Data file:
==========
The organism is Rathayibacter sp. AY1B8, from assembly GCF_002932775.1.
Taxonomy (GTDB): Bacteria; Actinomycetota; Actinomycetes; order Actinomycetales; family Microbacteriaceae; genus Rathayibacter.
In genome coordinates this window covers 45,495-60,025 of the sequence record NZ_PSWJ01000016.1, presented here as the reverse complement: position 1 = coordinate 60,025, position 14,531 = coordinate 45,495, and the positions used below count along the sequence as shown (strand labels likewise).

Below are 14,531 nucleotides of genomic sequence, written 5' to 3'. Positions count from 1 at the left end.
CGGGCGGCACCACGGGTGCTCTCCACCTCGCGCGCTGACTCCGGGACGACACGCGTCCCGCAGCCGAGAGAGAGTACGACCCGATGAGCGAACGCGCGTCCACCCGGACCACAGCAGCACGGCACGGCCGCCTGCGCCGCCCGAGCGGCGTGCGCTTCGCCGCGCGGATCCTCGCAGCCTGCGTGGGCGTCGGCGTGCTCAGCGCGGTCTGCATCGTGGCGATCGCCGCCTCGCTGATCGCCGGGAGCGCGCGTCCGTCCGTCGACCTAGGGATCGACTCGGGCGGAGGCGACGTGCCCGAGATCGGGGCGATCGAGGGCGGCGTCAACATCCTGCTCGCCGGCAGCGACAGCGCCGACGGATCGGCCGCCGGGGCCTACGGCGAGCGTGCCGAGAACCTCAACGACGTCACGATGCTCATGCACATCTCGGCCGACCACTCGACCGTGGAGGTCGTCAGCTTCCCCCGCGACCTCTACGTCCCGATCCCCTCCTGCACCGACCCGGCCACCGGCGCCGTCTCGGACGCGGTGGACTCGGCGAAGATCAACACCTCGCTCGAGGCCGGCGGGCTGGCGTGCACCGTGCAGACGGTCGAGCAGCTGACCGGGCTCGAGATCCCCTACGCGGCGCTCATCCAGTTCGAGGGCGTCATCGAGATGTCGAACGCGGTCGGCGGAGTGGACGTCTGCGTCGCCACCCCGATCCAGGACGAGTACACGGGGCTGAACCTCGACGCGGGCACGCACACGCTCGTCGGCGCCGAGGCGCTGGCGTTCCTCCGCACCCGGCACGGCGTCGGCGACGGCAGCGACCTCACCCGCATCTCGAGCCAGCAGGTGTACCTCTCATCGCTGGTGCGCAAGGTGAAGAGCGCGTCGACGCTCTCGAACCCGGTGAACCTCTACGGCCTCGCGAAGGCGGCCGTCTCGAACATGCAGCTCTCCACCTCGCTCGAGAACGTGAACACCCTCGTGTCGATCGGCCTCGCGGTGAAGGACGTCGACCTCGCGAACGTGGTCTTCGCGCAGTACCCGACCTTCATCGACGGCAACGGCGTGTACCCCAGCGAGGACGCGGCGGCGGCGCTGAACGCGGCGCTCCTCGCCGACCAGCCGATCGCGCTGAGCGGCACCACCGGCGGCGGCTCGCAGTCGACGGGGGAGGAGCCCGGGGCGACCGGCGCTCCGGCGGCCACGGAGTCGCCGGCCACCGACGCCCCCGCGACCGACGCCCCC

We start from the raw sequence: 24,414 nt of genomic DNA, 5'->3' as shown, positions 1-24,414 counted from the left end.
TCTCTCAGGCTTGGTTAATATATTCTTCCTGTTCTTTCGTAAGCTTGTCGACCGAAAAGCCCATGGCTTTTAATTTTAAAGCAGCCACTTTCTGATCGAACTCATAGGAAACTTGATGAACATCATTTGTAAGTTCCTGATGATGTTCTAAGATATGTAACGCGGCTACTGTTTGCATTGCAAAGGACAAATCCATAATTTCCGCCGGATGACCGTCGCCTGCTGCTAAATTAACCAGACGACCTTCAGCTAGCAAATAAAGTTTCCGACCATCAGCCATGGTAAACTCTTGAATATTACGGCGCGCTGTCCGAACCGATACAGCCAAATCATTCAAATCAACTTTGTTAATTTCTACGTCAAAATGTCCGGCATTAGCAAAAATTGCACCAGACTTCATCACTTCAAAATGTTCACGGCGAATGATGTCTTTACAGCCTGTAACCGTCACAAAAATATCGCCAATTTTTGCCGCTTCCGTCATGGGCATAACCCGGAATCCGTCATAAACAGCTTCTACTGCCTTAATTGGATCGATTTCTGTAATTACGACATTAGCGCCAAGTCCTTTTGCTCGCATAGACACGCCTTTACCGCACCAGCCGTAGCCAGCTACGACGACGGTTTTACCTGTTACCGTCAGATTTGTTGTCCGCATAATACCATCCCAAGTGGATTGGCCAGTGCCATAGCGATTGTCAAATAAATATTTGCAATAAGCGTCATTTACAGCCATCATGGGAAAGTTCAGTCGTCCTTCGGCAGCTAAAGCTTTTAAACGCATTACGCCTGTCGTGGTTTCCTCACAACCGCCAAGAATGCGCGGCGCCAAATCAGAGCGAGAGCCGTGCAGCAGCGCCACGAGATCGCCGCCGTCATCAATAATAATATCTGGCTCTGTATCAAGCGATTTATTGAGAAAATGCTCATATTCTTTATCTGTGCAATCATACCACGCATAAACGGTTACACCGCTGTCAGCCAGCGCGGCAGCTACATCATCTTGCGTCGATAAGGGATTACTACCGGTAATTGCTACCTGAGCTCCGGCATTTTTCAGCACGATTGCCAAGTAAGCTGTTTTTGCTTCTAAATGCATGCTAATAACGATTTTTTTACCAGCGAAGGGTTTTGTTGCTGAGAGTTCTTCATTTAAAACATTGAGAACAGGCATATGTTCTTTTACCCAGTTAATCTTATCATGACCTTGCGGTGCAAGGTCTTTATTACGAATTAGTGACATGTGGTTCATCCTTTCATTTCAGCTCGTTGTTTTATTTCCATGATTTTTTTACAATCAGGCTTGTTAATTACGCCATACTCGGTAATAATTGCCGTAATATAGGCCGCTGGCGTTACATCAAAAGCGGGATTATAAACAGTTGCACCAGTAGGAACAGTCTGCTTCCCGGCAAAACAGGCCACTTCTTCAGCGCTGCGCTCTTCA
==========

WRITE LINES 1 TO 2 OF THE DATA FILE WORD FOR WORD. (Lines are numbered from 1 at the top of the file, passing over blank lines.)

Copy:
The organism is Rathayibacter sp. AY1B8, from assembly GCF_002932775.1.
Taxonomy (GTDB): Bacteria; Actinomycetota; Actinomycetes; order Actinomycetales; family Microbacteriaceae; genus Rathayibacter.